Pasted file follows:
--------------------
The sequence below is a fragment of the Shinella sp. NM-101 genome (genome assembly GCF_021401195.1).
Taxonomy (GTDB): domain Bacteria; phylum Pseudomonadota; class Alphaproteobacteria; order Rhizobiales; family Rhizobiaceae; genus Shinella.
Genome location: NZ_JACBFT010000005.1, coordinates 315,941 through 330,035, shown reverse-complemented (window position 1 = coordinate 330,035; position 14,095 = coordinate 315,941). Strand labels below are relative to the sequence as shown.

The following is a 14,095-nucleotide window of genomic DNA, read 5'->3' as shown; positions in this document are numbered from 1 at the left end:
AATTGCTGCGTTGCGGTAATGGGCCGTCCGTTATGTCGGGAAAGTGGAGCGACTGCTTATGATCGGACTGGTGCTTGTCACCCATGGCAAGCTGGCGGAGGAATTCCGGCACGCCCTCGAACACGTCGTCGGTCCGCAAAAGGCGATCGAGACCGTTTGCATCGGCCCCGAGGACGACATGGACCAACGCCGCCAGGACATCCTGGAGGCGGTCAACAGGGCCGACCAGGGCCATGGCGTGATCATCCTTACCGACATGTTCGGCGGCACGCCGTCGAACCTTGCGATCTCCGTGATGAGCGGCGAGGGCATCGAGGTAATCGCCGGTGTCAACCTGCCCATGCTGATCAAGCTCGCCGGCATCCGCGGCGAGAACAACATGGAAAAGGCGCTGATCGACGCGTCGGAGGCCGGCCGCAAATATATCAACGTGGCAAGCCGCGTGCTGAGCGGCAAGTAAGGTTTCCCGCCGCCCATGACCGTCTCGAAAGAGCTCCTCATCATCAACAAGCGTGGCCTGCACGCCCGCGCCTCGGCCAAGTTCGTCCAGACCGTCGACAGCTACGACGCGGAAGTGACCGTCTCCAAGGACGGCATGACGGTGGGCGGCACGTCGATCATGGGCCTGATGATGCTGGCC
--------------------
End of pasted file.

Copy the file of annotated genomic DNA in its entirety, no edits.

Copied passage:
The sequence below is a fragment of the Shinella sp. NM-101 genome (genome assembly GCF_021401195.1).
Taxonomy (GTDB): domain Bacteria; phylum Pseudomonadota; class Alphaproteobacteria; order Rhizobiales; family Rhizobiaceae; genus Shinella.
Genome location: NZ_JACBFT010000005.1, coordinates 315,941 through 330,035, shown reverse-complemented (window position 1 = coordinate 330,035; position 14,095 = coordinate 315,941). Strand labels below are relative to the sequence as shown.

The following is a 14,095-nucleotide window of genomic DNA, read 5'->3' as shown; positions in this document are numbered from 1 at the left end:
AATTGCTGCGTTGCGGTAATGGGCCGTCCGTTATGTCGGGAAAGTGGAGCGACTGCTTATGATCGGACTGGTGCTTGTCACCCATGGCAAGCTGGCGGAGGAATTCCGGCACGCCCTCGAACACGTCGTCGGTCCGCAAAAGGCGATCGAGACCGTTTGCATCGGCCCCGAGGACGACATGGACCAACGCCGCCAGGACATCCTGGAGGCGGTCAACAGGGCCGACCAGGGCCATGGCGTGATCATCCTTACCGACATGTTCGGCGGCACGCCGTCGAACCTTGCGATCTCCGTGATGAGCGGCGAGGGCATCGAGGTAATCGCCGGTGTCAACCTGCCCATGCTGATCAAGCTCGCCGGCATCCGCGGCGAGAACAACATGGAAAAGGCGCTGATCGACGCGTCGGAGGCCGGCCGCAAATATATCAACGTGGCAAGCCGCGTGCTGAGCGGCAAGTAAGGTTTCCCGCCGCCCATGACCGTCTCGAAAGAGCTCCTCATCATCAACAAGCGTGGCCTGCACGCCCGCGCCTCGGCCAAGTTCGTCCAGACCGTCGACAGCTACGACGCGGAAGTGACCGTCTCCAAGGACGGCATGACGGTGGGCGGCACGTCGATCATGGGCCTGATGATGCTGGCC